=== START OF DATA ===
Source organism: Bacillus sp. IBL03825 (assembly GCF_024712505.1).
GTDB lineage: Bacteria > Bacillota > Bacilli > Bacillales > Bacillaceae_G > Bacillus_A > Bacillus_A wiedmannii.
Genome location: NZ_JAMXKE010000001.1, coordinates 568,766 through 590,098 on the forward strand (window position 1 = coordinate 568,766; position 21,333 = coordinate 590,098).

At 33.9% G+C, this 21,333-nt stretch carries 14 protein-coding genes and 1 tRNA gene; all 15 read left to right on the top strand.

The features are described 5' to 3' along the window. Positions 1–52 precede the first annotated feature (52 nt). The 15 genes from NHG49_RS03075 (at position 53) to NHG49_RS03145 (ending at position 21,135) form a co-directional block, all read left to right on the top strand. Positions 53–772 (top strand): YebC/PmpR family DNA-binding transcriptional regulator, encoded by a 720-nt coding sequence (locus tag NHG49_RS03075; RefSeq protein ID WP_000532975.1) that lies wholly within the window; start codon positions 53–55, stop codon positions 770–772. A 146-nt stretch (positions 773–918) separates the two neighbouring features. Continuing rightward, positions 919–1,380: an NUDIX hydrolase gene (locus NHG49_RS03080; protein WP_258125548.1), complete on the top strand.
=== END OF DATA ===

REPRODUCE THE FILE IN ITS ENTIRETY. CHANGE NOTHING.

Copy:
Source organism: Bacillus sp. IBL03825 (assembly GCF_024712505.1).
GTDB lineage: Bacteria > Bacillota > Bacilli > Bacillales > Bacillaceae_G > Bacillus_A > Bacillus_A wiedmannii.
Genome location: NZ_JAMXKE010000001.1, coordinates 568,766 through 590,098 on the forward strand (window position 1 = coordinate 568,766; position 21,333 = coordinate 590,098).

At 33.9% G+C, this 21,333-nt stretch carries 14 protein-coding genes and 1 tRNA gene; all 15 read left to right on the top strand.

The features are described 5' to 3' along the window. Positions 1–52 precede the first annotated feature (52 nt). The 15 genes from NHG49_RS03075 (at position 53) to NHG49_RS03145 (ending at position 21,135) form a co-directional block, all read left to right on the top strand. Positions 53–772 (top strand): YebC/PmpR family DNA-binding transcriptional regulator, encoded by a 720-nt coding sequence (locus tag NHG49_RS03075; RefSeq protein ID WP_000532975.1) that lies wholly within the window; start codon positions 53–55, stop codon positions 770–772. A 146-nt stretch (positions 773–918) separates the two neighbouring features. Continuing rightward, positions 919–1,380: an NUDIX hydrolase gene (locus NHG49_RS03080; protein WP_258125548.1), complete on the top strand.